PhD Opportunities At Sheffield


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Our PhD program in Adapting to the Challenges of a Changing Environment (ACCE2) offers projects aligned with the grand challenges in environmental research.

How to apply

Application for ACCE2 PhD projects is NOW OPEN

To apply for any of the studentships hosted by The University of Sheffield,  please complete an online application form

Online application
  • Please select ‘Standard PhD’ and the Name of the Department from which the title of the ACCE studentship is announced;
  • Fill in the Title of your desired project and the name(s) of the supervisors. (You can apply for more than one project to increase your chances to be nominated for an interview, but you can be interviewed for only one);
  • As a ‘Study term,’ – point out full-time or part-time PhDs depending on your wish;
  • The starting date of PhD will be the start of the next academic year- 1 Oct 2019;
  • Funding stage‘ on the form will be ‘project studentship‘.

Eligibility

The studentships are available to UK and EU nationals who meet the UK residency requirements.  Further information about eligibility you can find in RCUK Training Grant Guide.

Within equal opportunities principles and regulations, applications will be assessed in the light of a candidate’s ability to meet the required criteria. Students will be evaluated by application and by interview performance.

Funding

Fully funded for a minimum of 3.5 years, studentships cover: (i) a tax-free stipend at the standard Research Council rate of at least £14,777 per annum (subject to indexing), (ii) research costs RTSG, and (iii) tuition fees at the UK/EU rate. Studentship(s) are available to UK and EU students who meet the UK residency requirements.
Selection process: Shortlisting will take place as soon as possible after the closing date, and successful applicants will be notified promptly. Shortlisted candidates will be invited for an interview to be held at the University of Sheffield the w/c 11 Feb 2019.

 PhD projects for the ACCE2 studentships starting in October 2019.

ACCE PhD Projects

Department of Animal and Plant Sciences

The Complexity and Structure of Food Web Networks

Lead supervisor: Dr Andrew Beckerman
Co-Supervisors: Dr Michael Pocock

Temperature, food, and the distribution of marine biodiversity

Lead supervisor: Dr Tom Webb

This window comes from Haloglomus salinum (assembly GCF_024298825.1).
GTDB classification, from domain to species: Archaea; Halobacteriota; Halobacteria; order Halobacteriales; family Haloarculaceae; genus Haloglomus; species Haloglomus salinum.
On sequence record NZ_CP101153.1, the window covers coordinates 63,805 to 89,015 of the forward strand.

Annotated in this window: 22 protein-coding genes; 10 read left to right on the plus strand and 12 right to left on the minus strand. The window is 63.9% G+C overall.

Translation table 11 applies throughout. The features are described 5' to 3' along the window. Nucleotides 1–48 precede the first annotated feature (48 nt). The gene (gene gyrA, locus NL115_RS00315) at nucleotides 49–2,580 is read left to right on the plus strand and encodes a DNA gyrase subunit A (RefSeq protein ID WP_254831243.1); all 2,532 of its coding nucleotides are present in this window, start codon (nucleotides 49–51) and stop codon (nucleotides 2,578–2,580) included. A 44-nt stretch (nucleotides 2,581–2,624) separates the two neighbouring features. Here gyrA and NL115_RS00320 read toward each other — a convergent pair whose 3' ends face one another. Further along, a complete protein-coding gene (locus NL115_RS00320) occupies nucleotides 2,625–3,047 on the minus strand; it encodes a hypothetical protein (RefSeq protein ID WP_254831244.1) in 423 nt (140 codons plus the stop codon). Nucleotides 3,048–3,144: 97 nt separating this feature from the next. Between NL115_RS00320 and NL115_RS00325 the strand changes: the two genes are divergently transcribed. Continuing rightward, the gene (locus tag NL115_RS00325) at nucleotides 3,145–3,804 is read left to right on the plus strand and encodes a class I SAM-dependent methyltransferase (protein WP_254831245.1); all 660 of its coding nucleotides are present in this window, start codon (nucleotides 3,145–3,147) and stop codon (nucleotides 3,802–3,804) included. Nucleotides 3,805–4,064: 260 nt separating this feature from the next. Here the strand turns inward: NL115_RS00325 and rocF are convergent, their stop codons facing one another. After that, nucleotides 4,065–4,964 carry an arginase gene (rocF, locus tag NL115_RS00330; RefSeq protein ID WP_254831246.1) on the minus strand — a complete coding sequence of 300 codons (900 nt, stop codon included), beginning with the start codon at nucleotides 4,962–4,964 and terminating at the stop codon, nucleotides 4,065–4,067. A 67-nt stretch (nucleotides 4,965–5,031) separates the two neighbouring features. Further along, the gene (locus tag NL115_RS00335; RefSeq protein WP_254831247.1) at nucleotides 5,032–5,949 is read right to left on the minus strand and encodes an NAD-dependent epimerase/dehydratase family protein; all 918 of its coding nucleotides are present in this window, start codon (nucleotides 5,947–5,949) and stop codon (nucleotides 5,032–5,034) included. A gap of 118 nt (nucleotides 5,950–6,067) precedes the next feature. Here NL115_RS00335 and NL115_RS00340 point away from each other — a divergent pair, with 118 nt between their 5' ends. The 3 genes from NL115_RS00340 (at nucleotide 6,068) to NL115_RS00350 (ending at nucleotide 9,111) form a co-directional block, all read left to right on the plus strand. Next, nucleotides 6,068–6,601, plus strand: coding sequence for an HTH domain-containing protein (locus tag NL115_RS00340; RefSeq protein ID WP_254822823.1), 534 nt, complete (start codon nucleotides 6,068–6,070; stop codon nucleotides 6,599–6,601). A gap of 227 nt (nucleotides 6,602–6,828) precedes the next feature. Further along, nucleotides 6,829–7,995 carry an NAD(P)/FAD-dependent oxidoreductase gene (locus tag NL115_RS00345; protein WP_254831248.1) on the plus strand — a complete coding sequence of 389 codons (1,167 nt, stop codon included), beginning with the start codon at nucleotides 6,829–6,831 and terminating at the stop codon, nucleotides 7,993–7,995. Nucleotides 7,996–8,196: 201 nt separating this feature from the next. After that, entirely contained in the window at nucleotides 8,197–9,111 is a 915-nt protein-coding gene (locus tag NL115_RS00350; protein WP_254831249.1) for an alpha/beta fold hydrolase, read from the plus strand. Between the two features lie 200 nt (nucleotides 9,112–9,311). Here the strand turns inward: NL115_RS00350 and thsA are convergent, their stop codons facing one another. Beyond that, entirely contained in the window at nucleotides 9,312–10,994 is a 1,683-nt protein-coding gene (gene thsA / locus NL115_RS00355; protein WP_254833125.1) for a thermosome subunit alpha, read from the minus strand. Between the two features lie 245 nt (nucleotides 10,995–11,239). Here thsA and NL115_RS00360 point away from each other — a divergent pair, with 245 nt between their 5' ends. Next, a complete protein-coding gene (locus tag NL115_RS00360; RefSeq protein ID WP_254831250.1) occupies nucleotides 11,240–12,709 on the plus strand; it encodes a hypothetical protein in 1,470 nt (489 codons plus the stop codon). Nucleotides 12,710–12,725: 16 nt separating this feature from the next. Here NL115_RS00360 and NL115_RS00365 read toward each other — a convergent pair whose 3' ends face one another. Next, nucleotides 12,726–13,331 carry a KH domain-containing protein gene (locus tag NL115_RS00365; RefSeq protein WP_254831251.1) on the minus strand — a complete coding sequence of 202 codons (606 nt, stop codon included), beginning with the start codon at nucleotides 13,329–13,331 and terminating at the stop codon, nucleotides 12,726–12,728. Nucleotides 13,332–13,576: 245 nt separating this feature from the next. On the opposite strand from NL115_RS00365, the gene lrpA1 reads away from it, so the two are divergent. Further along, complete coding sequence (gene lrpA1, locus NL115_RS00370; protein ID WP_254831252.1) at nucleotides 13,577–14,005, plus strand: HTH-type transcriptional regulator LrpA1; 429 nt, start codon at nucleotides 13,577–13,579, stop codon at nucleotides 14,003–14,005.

Co-Supervisors: Prof Andrew Hirst, Dr Craig McClain

Cooperation, conflict and the coordination of care in a social bird

Lead supervisor: Prof Ben Hatchwell
Co-Supervisors: Dr Samantha Patrick, Dr Andrew Beckerman

Species and size-specific effects of urban trees on above- and below-ground ecosystem service provision

Lead supervisor: Dr Jill Edmondson
Co-Supervisors:  Prof. Jonathan Leake, Dr Virginia Stovin, Dr Kieron Doick

You are what you eat: diet, cooperation and fitness in a tropical island bird

Lead supervisor: Prof Terry Burke
Co-Supervisors: Dr Mirre Simons

Effects of chemicals on ecosystems: extrapolating from individuals to ecosystem function

Lead supervisor: Prof Lorraine Maltby
Co-Supervisors: Dr Dylan Childs, Dr Nika Galic

Understanding the diversity of life: trait correlations from micro- to macroevolutionary scales

Lead supervisor: Dr Gavin Thomas
Co-Supervisors: Gavin Thomas, Andrew Beckerman, Natalie Cooper

The evolution of symbiosis: understanding the ecological conditions that drive the emergence of stable symbiosis

Lead supervisor: Prof. Michael Brockhurst
Co-Supervisors: Prof. Duncan Cameron, Dr Andrew Beckerman, Dr Jamie Wood

Understanding temperature adaptation in tropical Andean butterflies

Lead supervisor: Dr Nicola Nadeau
Co-Supervisors: Prof Jane Hill

Exploring the ecological and evolutionary impacts of novel agricultural probiotics for naiive microbial communities

Lead supervisor: Dr Ellie Harrison
Co-Supervisors:  Dr Pete Iannetta, Dr Euan James, Prof Tim Daniell, Dr James Hall

Selection and evolution of coat colour in a wild mammal

Lead supervisor: Prof Jon Slate
Co-Supervisors: Dr Dylan Childs, Dr Steve Paterson

Arctic carbon under threat from climate extremes: how do extreme climatic events affect soil carbon and microbial communities?

Lead supervisor: Prof Gareth Phoenix
Co-Supervisors: Dr Thorunn Helgason, Dr Jarle Bjerke

Understanding patterns of gene flow and local adaptation in a hybrid zone

Lead supervisor: Dr Kai Zeng
Co-Supervisors: Prof Jon Slate

Accelerating robust population monitoring and evaluation with drones

Lead supervisor: Dr Dylan Childs
Co-Supervisors: Prof Jon Slate

Understanding the ecology and evolution of defence-pollination conflicts in plants

Lead supervisor: Stuart Campbell
Co-Supervisors: Michael Siva-Jothy

The genetic basis of female fertility in the zebra finch

Lead supervisor: Dr Nicola Hemmings 
Co-Supervisors: Prof Jon Slate

Landscape composition and carbon-biodiversity co-benefits in the Tropical Andes

Lead supervisor: David Edwards
Co-Supervisors: Prof Rob Freckleton

Why do we eat wheat? Co-evolution of people and plants in the Fertile Crescent

Lead supervisor: Prof Colin Osborne
Co-Supervisors: Prof Glynis Jones, Prof Mark Rees

Department of Geography

Building Climate-Smart Soils

Lead supervisor: Dr Manoj Menon
Co-Supervisors: Dr Sylvia Toet,  Dr Jill Edmondson

Neanderthal evolution in Pleistocene Gibraltar: reconstructing the environmental context

Lead supervisor: Prof Ed Rhodes 
Co-Supervisors: Dr K Penkman